| Click on image titles for larger views. || |
The Loyola Center (Jesuit Residence) was built in 1893 for Frederick P. Hays. The architect was Lindley Johnson (1854-1937), who worked in the office of Frank Furness after graduation from the Ecole des Beaux-Arts. He is best known for his residential work and the development of Fairmont Park, where he designed a number of structures. He designed at least one--and possibly three--other houses on the campus of St. Joseph's University. He also designed for the University of Pittsburgh.
Loyola Hall was presented to Dennis Cardinal Dougherty as a gift in 1927, and it served as the official residence of the Cardinal Archbishop of Philadelphia until 1938. During Dougherty's time in the house, Dr. Albert C. Barnes, owner of the Barnes Foundation, built a 10 foot high wall along the property line which he shared with the cardinal. Labeled "Dr. Barnes' Spite Fence" in the Philadelphia newspapers, construction of this wall ended in a legal dispute because Barnes had the wall nicely finished on his side and left the wall unfinished and unstable on the cardinal's side. The purpose of the wall was to screen the view of new housing construction on a nearby street, a view that offended Barnes's artistic sensibilities when seen from his arboretum. The wall remains to this day.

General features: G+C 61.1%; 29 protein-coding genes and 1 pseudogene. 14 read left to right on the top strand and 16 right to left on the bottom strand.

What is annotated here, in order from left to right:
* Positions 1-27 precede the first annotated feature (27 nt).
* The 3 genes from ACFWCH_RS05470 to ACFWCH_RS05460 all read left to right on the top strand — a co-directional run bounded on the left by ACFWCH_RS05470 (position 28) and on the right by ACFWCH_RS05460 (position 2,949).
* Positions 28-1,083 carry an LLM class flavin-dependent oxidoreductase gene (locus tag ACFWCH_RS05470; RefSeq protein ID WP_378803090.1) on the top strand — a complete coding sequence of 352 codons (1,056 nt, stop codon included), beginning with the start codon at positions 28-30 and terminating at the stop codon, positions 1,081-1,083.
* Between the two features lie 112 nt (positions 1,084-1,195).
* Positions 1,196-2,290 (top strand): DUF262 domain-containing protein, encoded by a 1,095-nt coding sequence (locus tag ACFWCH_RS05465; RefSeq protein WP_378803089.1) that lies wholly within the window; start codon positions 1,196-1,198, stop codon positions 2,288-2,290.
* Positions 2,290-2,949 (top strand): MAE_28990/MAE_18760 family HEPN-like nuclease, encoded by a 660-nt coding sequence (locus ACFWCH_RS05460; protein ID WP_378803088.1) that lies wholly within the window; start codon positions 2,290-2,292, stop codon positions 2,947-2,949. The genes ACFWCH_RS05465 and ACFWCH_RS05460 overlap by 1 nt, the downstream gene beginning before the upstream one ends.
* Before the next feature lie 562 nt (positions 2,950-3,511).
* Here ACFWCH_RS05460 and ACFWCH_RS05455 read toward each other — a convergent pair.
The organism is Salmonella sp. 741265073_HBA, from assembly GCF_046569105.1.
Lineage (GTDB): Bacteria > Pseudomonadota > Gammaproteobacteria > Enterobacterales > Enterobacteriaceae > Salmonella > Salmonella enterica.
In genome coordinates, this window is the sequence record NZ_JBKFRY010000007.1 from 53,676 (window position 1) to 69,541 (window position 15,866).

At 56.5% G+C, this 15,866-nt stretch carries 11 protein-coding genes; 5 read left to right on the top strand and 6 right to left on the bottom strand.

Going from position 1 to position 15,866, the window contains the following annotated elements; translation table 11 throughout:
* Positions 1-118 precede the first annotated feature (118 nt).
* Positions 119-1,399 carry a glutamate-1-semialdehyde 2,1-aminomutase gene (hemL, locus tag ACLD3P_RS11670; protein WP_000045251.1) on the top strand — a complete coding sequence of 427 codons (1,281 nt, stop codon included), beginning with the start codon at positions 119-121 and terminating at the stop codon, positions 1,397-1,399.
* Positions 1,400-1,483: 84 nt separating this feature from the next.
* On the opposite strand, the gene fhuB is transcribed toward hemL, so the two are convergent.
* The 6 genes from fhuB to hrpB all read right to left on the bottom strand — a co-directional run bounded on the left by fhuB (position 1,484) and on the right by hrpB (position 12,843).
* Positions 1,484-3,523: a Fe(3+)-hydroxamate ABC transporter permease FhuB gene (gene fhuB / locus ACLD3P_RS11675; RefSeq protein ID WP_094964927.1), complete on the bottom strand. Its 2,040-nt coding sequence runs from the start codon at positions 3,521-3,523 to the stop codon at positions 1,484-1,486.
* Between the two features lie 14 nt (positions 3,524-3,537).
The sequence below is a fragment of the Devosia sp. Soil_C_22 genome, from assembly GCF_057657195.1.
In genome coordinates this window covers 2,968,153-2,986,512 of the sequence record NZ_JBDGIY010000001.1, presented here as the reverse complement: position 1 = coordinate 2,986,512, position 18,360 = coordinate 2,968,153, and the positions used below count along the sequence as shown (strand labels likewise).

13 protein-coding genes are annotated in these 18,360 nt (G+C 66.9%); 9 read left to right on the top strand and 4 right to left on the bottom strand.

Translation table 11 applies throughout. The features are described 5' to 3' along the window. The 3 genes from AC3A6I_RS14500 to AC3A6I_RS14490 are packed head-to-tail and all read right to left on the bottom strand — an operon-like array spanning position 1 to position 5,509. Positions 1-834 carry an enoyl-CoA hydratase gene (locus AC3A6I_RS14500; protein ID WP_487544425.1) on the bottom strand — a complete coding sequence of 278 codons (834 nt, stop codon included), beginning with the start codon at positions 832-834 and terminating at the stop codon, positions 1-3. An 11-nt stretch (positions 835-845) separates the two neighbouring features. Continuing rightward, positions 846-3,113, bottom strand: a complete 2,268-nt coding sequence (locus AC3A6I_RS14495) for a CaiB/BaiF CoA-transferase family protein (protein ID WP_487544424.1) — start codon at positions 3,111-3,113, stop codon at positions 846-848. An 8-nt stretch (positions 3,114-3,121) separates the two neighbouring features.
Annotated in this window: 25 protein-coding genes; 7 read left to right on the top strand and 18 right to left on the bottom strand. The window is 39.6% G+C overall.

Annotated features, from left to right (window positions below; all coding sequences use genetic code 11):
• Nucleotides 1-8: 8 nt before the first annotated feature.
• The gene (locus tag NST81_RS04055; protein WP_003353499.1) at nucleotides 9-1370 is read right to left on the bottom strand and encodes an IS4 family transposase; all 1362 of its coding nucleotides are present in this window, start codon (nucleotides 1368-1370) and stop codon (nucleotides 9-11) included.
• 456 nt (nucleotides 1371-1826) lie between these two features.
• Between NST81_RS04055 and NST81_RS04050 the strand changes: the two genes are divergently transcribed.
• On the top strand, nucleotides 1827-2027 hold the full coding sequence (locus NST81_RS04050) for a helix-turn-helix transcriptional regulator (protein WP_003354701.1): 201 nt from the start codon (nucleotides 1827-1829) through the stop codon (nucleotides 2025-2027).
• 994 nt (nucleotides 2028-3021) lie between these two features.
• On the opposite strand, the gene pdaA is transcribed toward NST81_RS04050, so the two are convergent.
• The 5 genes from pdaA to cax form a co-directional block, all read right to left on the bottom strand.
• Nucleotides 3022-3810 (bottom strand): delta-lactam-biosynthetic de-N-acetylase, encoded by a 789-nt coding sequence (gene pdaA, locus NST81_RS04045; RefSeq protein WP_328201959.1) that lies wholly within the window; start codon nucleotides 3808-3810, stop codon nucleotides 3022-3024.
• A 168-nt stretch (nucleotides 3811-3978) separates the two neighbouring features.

Catholic Herald. [n.d.].
Donnelly, Eleanor C. A Memoir of Father Felix Joseph Barbelin, S. J. Philadelphia, PA: Frank A. Fasy, 1866.
Kathrens, Michael C. American Splendor, The Residential Architecture of Horace Trumbauer. New York: Acanthus Press, 2002.
Noll, Ray Robert. "A History of St. Joseph's College, Philadelphia, Pa. Before the Civil War." Manuscript. Archives, Saint Joseph's University, Philadelphia, PA.
Philadelphia Catholic Standard and Times. [n.d.].
Public Ledger. [n.d.].
Thomas, George E. William L. Price Arts and Crafts to Modern Design. New York: Princeton Architectural Press, 2000.